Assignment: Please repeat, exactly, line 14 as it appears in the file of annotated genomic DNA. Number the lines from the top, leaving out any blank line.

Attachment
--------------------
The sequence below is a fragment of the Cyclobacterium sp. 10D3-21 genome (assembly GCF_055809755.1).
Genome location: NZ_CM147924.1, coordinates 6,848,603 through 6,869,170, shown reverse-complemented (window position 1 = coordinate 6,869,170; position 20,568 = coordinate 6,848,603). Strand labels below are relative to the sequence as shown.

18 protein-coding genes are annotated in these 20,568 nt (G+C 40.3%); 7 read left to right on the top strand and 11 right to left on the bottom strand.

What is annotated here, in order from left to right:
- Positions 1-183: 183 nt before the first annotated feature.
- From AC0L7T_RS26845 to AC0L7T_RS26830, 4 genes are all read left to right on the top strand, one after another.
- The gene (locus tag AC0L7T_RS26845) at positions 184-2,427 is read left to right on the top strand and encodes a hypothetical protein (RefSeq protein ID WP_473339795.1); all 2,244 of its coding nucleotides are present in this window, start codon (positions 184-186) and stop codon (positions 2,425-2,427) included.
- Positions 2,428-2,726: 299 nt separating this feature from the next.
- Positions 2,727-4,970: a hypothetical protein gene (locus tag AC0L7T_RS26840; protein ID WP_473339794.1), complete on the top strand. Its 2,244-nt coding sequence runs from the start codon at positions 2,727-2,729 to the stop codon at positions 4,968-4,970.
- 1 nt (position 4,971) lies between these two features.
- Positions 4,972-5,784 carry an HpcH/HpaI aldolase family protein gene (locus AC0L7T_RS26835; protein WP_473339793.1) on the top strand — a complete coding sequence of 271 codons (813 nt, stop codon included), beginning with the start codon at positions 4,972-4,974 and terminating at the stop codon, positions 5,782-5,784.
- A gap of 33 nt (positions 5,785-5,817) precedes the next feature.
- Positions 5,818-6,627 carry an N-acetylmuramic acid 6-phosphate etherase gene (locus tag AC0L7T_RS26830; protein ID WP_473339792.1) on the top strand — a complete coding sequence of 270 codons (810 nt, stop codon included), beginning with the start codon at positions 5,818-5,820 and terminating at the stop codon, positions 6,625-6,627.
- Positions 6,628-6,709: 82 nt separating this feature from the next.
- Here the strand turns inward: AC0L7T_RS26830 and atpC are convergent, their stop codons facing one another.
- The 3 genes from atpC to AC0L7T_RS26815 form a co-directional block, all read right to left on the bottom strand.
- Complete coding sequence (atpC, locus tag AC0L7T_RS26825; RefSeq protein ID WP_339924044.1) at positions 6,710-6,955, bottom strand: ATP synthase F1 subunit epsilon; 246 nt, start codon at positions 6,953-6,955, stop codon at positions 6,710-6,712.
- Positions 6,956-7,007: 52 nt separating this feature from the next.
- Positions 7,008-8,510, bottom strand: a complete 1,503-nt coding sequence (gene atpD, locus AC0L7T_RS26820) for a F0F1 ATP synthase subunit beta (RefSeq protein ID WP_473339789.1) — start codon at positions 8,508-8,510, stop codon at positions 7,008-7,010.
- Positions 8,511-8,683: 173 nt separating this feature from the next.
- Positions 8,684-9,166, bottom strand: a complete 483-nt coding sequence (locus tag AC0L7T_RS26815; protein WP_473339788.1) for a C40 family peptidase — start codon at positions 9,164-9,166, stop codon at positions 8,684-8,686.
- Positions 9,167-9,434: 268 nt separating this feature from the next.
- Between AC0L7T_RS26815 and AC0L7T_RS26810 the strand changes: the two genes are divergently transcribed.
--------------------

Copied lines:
- Positions 6,628-6,709: 82 nt separating this feature from the next.